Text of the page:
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Tuesday, July 26, 2005



It’s the title of an oldie from The Shadows, splendidly covered by Olivia Newton-John.
But more than that, it’s a truism to me.
The idea of listening to the music I enjoy is a factor that helps me actually step out of my bed in the morning instead of just repeatedly hit the snooze button.
Once the engine starts turning, the music starts playing and my mood improves.
My car functions as private karaoke bar, as this is the one and only place I feel comfortable singing a long.
Nobody can hear, ergo no one laughs at me or cover their ears with their hands. And if it starts raining not a soul who knows I’m to blame.

I’m rarely “early” for Shul, yet sometimes even after I park the car, I let the song finish before I step out.
Music is my companion; it truly helps me in difficult moments.
It helps me release my many "unsung" frustrations when signing along high pitched voices.
There’s always a melody humming in my head, just waiting to be heard by my ears.
Traffic is my worst enemy, but with my favorite CDs at hand it’s so much more bearable.
It calms me, uplifts me, moves me and overall works wonders with me.
Thanks to those wonderful MP3-players, now I can enjoy my favorite songs at work too.
It’s small, unobtrusive and easy to carry on.
I have a 256MB one so I can fit roughly 65 songs on it, enough to keep me busy and happy for a workweek.

Like a few months ago, remembering the tragically deceased talmidim of Rabi Akivah, a.k.a the Sefirah, I’ll have to live three weeks without music again.
Please don’t even suggest I turn to those Sefirah tapes for solace. It’s not that I listen to instrumental music only, but it’s just no substitute.

I hate fasting; I find it very hard when I can’t put an arm around my wife when she’s sad, but this is hardest and the longest “Thou Shall Not”.
21 one long days I’ll just have to imagine the music in my head, weirdly sometimes it’s actually as if I hear it, but this manner of “thinking” quickly adds up to a headache.
Friends of mine have put forward the theory that music was banned during the three weeks, before the invention of recorded music.
Then listening to music implied going out, to a party or a big event performance and applaud to an orchestra.
Today however not all music listening necessarily involve “joy”, therefore, they argue that the ban on music is no longer applicable.
Unfortunately no Rov I know, with some credibility, has concurred with this theory so far.
I’m going to feel sad and lonely these next few weeks.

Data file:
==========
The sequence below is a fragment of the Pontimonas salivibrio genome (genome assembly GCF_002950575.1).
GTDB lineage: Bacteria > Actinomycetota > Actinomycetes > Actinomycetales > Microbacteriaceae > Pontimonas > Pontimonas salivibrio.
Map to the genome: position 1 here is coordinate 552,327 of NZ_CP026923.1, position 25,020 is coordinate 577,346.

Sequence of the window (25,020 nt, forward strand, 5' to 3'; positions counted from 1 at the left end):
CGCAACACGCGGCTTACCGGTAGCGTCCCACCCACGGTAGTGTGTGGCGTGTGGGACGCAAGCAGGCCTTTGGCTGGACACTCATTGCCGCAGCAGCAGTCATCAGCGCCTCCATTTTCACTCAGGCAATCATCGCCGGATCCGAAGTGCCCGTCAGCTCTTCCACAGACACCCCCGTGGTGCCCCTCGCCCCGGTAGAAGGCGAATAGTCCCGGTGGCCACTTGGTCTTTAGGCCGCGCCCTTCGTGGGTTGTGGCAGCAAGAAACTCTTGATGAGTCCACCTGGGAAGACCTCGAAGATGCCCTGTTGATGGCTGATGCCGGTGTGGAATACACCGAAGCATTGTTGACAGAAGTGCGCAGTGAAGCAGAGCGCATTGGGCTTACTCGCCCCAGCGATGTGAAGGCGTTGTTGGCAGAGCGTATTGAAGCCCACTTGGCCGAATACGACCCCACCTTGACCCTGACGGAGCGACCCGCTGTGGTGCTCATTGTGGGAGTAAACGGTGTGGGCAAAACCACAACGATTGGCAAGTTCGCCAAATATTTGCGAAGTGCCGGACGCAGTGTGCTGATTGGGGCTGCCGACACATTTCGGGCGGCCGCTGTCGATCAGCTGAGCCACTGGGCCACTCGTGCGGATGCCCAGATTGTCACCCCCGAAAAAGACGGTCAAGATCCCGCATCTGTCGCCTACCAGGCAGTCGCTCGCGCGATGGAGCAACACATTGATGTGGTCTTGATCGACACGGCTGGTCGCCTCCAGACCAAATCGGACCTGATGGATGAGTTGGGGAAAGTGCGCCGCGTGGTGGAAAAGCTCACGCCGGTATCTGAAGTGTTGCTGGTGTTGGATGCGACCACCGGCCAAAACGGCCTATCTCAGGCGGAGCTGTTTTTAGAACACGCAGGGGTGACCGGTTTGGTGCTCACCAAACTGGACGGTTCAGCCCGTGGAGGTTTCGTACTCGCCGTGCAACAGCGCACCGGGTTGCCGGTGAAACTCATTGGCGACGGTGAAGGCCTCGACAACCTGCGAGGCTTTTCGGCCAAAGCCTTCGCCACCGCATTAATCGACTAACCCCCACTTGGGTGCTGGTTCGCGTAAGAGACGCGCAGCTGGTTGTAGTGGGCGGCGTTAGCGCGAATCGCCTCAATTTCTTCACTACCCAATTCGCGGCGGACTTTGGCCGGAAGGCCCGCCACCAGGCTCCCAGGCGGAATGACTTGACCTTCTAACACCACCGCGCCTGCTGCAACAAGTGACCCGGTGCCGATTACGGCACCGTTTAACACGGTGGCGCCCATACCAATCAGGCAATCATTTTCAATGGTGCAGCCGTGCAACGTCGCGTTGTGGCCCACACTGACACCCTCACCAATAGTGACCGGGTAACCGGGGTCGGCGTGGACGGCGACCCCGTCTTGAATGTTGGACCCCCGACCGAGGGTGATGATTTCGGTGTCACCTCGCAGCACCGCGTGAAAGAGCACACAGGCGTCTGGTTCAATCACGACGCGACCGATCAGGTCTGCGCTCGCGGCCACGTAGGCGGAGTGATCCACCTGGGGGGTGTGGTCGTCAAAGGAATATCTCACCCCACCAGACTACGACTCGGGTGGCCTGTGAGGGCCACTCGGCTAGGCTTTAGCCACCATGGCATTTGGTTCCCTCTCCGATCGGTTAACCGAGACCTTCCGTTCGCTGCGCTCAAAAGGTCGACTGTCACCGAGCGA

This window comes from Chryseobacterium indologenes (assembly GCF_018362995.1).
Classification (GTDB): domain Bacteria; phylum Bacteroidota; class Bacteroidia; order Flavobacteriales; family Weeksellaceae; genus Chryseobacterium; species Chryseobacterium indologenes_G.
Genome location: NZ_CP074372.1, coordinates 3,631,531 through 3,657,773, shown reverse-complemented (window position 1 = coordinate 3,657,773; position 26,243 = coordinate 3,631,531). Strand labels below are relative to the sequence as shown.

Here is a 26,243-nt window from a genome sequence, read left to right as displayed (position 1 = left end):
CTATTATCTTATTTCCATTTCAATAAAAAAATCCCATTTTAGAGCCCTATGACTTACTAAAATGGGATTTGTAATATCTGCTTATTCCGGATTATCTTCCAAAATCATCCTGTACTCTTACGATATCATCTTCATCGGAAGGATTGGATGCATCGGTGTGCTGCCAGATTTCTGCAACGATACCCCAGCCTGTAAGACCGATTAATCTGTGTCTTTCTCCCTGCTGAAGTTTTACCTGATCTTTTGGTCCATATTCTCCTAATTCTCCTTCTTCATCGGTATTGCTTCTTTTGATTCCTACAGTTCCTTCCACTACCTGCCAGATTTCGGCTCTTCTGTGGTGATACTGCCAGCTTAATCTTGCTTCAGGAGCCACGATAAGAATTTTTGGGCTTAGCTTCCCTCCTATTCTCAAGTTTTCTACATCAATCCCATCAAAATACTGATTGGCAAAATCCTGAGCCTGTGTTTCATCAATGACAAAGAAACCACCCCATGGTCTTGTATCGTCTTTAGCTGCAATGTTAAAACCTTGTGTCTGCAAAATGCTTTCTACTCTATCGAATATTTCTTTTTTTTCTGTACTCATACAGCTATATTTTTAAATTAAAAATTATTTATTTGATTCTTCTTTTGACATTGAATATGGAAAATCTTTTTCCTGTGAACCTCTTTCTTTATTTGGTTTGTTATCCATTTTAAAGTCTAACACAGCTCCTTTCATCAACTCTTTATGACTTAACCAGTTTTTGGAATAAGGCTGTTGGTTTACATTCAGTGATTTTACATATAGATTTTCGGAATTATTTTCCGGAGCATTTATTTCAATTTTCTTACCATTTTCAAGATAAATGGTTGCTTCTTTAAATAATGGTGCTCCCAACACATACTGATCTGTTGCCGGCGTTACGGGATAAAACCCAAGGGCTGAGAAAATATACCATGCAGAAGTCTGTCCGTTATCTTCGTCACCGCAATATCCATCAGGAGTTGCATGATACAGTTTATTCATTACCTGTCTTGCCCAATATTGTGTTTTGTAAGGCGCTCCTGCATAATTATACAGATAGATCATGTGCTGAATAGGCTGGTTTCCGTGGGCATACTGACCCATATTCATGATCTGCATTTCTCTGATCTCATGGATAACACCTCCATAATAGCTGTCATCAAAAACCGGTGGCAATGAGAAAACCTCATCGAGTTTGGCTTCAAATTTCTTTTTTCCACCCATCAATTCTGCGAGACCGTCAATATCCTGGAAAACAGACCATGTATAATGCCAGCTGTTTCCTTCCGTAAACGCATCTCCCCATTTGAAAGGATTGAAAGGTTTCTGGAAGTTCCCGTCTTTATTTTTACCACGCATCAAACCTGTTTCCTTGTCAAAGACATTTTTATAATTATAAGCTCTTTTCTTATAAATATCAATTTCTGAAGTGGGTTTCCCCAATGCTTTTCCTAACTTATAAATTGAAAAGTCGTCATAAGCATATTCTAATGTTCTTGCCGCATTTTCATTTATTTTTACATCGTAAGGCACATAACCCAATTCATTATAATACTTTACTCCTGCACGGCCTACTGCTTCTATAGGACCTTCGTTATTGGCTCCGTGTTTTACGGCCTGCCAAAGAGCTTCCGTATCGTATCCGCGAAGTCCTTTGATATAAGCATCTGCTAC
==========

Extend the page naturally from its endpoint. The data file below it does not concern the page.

If anyone knows of a Heter I’d be delighted to hear about it.

There is hardly any "real" heter to listen to Jewish music with instruments during the 3 weeks. However the following music is acceptable to most poskim:

Chazanut with no musical instruments, Acappella, Non Jewish music according to many isn't considerd "Negina", and there are many jewish "singers" who according to many music lovers dont pass the grade for "music" ;-)

I feel your pain!!


NJ from NJ
it'll be a long three weeks, but when it's done, music will be that much sweeter. and the you should put on some phish. they do an amazing avinu malkenu and cover yerushalayim shel zahav. no joke.
During s'firah and the 3 weeks is the only time I listen to talk radio. You kinda get used to it after a little while.

Ok, Prag. Sorry for the delay. Now here are your 5 questions:

1) Name 10 of your favorite songs (you're not gonna complain that it's too many right? I mean, for a music lover like you, 10 faves is a joke!)

2) What's your idea of 'having a blast!'

3) Do you think blogs are more beneficial or detrimental?

4) If you could be one person for a day, who would you be?

5) How good are you at table tennis and are you up for a little friendly competition one day?
Normal-hey if non Jewish music isn't a problem then I don't have any(problem)!

Bec-you couldn't be more right. I appreciate music even more after this brake from it.

YM-thanks for the questions, this is very intriguing
As normal said "There is hardly any "real" heter to listen to Jewish music with instruments during the 3 weeks" I tried finding one too...
Ok, this was the "heter" I heard, but its more of a lomdishe krumkeit than anything else.
Apparantly, R' Moshe Feinestein said its ossur to listen to music all year long - except at a simcha. If that is so, then I (or you) who listen to music during the year are not holding of R' Moshe anyway; Who must be saying there is no difference between the whole year and the sefira / three weeks. So accordingly, I can listen to music during the 3 weeks.
I'm sure its wrong and no Rabbi said it, but thats what I heard.
Karl- you have a point, but the way you put it lomdishe krumkeit is priceless :)
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